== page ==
Medical I.D. is Necessary Many parents feel that having their child wear a medical I.D., especially at an early age, may not be necessary. Parents who are with their children most of the time feel that they can ensure that proper allergy information is exchanged directly from them. Although this is understandable, it may not always be the case. Car accidents can happen at any time. This is one example of the possibility of a parent not being able to speak for their child due to what may have happened to them during the accident as well.  Sometimes things happen in life that we do not expect. Should a parent fall ill, become unconscious or be unable to speak or communicate for whatever reason, a medical I.D. would still be accessible in the interim.  With a medical I.D. product, everything is clearly seen. If you relay allergy information to a family member or guardian, they may not share the complete information if they are affected by an accident or are under stress.

What is Appropriate? Luckily, there are quite a few items that are available now. There are multiple styles, colors, sizes and ways to showcase the important information that just may save your child’s life.  Having more than one I.D. is often recommended as well (one somewhere on yourself and one on your personal effects).

  • Medic Alert Foundation: Medical ID

    Infant car seats can use a D. Wrap as a first line of information if someone was removing your child from the car. If there is an accident, emergency responders instinct is to reach for the car seat- having the wrap attached makes all of the emergency information travel with them.

  • Shoe tags are also recommended. Having emergency information on a car seat is the first step but for parents who rely on babysitter or daycare, shoe tags will still be with your child after they are taken out of their car seat.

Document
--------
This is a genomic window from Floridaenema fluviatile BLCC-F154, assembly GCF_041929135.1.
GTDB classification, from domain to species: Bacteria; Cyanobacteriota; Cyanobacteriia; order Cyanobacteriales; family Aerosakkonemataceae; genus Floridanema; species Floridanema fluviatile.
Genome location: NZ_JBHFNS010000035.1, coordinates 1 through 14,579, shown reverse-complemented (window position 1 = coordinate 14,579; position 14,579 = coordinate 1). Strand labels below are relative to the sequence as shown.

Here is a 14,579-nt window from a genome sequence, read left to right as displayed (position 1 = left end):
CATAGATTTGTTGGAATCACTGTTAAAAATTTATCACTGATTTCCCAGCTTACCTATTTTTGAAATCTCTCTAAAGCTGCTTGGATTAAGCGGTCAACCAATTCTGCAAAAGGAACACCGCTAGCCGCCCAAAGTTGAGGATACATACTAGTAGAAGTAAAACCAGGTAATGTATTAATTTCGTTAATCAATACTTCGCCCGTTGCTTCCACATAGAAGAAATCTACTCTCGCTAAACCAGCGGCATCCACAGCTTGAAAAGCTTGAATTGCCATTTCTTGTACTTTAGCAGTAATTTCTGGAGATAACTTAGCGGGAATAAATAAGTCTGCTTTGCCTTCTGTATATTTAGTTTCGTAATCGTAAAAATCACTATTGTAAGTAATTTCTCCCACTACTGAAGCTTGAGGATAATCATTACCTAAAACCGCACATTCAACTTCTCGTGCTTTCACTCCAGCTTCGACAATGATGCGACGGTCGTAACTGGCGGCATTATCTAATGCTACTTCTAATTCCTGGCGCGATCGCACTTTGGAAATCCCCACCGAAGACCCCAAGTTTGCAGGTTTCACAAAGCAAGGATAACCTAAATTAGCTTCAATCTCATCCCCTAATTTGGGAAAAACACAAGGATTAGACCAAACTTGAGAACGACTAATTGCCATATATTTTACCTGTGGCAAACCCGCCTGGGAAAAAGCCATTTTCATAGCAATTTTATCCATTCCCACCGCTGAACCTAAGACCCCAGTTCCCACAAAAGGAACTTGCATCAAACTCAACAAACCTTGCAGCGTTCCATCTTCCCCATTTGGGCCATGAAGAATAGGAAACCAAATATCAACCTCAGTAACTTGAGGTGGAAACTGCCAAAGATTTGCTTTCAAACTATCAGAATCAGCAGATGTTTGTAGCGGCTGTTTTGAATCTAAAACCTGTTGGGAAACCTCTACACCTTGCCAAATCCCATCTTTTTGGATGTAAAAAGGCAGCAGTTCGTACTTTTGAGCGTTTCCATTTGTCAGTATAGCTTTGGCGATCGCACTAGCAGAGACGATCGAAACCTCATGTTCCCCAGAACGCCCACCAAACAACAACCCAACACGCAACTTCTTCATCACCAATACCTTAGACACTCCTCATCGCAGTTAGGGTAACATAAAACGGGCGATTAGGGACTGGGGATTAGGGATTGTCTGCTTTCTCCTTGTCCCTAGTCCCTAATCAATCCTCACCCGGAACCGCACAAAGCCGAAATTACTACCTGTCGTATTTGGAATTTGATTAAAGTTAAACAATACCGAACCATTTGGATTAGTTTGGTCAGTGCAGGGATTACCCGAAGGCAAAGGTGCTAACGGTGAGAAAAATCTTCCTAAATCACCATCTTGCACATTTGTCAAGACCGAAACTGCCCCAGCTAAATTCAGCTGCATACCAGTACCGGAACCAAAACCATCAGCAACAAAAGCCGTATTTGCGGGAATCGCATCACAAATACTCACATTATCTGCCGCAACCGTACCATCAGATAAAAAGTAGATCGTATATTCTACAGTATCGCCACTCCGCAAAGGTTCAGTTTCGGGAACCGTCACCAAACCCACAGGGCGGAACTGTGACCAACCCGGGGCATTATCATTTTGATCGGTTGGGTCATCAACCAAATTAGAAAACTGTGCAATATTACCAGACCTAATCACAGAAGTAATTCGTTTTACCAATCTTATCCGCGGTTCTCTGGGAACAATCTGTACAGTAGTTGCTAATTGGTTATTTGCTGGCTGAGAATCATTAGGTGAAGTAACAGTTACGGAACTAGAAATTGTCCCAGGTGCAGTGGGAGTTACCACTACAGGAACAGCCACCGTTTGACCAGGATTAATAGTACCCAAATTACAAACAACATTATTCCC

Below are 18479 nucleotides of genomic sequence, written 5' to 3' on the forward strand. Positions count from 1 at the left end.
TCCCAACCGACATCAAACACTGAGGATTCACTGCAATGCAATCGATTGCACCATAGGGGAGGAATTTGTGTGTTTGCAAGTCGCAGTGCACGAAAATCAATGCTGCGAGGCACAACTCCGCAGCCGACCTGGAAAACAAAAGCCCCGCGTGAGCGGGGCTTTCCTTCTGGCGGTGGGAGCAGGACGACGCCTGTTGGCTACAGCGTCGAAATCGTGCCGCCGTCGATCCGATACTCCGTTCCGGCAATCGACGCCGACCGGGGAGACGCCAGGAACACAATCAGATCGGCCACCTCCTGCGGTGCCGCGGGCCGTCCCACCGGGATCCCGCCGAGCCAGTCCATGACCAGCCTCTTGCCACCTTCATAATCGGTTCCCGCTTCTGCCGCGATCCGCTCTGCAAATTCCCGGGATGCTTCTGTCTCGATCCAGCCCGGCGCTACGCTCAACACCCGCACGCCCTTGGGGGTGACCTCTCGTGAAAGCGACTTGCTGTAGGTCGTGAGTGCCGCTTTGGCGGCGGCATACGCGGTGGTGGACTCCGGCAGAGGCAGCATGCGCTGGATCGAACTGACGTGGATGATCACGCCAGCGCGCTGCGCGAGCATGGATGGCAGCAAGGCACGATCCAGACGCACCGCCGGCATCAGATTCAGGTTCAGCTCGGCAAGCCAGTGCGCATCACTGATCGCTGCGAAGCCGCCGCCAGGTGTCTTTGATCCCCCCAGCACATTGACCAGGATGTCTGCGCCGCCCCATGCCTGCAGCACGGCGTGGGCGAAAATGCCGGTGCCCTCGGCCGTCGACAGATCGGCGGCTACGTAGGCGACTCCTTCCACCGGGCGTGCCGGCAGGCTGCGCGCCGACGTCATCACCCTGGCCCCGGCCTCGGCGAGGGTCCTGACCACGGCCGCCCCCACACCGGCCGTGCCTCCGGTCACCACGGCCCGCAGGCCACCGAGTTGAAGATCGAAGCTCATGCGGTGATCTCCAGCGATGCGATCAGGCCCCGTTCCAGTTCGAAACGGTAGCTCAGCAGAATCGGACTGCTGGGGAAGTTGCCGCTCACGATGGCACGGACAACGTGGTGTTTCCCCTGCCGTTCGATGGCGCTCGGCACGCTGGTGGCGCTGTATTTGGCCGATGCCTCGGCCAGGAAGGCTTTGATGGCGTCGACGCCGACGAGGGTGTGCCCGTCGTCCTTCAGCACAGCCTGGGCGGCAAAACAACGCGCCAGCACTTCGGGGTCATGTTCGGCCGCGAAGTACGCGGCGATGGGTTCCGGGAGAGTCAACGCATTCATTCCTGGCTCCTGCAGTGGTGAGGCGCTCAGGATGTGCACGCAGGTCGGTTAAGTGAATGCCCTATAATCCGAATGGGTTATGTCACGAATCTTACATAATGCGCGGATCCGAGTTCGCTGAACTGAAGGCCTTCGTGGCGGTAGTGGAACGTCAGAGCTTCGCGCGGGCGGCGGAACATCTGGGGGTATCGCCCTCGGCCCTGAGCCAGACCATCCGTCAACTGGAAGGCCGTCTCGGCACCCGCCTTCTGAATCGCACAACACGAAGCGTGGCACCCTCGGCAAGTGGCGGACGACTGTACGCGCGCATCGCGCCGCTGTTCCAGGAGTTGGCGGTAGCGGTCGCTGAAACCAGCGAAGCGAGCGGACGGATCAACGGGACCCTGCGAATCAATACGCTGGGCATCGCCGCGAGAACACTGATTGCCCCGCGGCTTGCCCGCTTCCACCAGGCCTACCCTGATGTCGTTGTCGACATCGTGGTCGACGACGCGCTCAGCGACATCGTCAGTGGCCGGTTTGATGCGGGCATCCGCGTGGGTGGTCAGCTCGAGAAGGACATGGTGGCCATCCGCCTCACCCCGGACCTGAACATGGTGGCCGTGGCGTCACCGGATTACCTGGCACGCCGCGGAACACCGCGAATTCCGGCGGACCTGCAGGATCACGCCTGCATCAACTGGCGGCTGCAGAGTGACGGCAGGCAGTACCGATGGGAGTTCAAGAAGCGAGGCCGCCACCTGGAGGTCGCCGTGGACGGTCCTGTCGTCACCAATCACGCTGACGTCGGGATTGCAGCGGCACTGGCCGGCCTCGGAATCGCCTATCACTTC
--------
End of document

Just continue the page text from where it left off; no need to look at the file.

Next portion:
• Necklaces for both boys and girls are available as well. These are items that can always be worn so, in this case, the habit would be to make sure it’s not missing. I do recommend that you research the appropriate items and length for younger children who still like to put things into their mouth.
  • Bracelets are often the preferred jewelry. The reason being- a necklace may slip back underneath your child’s head and become invisible if they are lying down whereas a bracelet will always be on a place where vitals will be checked.

Allergies can be a tricky part of life, especially for younger children and new parents as well. By teaching your children that this is their normal way of life, they will grow up not feeling as if they should have done something differently. Empower your children by letting them pick out their I.D. items and always have open conversations with them on why they need to keep themselves safe. At such early ages, our children are like little sponges of information- let them sink it all in but always let them know that their safety comes first.

Tomorrow, Cars 3 is Sensory Friendly at AMC

New sensory friendly logoAMC Entertainment (AMC) and the Autism Society have teamed up to bring families affected by autism and other special needs “Sensory Friendly Films” every month – a wonderful opportunity to enjoy fun new films in a safe and accepting environment.

The movie auditoriums will have their lights turned up and the sound turned down. Families will be able to bring in snacks to match their child’s dietary needs (i.e. gluten-free, casein-free, etc.), there are no advertisements or previews before the movie and it’s totally acceptable to get up and dance, walk, shout, talk to each other…and even sing – in other words, AMC’s “Silence is Golden®” policy will not be enforced during movie screenings unless the safety of the audience is questioned.

Does it make a difference? Absolutely! Imagine …no need to shhhhh your child. No angry stares from other movie goers. Many parents think twice before bringing a child to a movie theater. Add to that your child’s special needs and it can easily become cause for parental panic. But on this one day a month, for this one screening, everyone is there to relax and have a good time, everyone expects to be surrounded by kids – with and without special needs – and the movie theater policy becomes “Tolerance is Golden“.

Families affected by autism or other special needs can view a sensory friendly screening of Cars 3 on Saturday, June 24th at 10am (local time). Tickets are $4 to $6 depending on the location. To find a theatre near you, here is a list of AMC theatres nationwide participating in this fabulous program (note: to access full list, please scroll to the bottom of the page).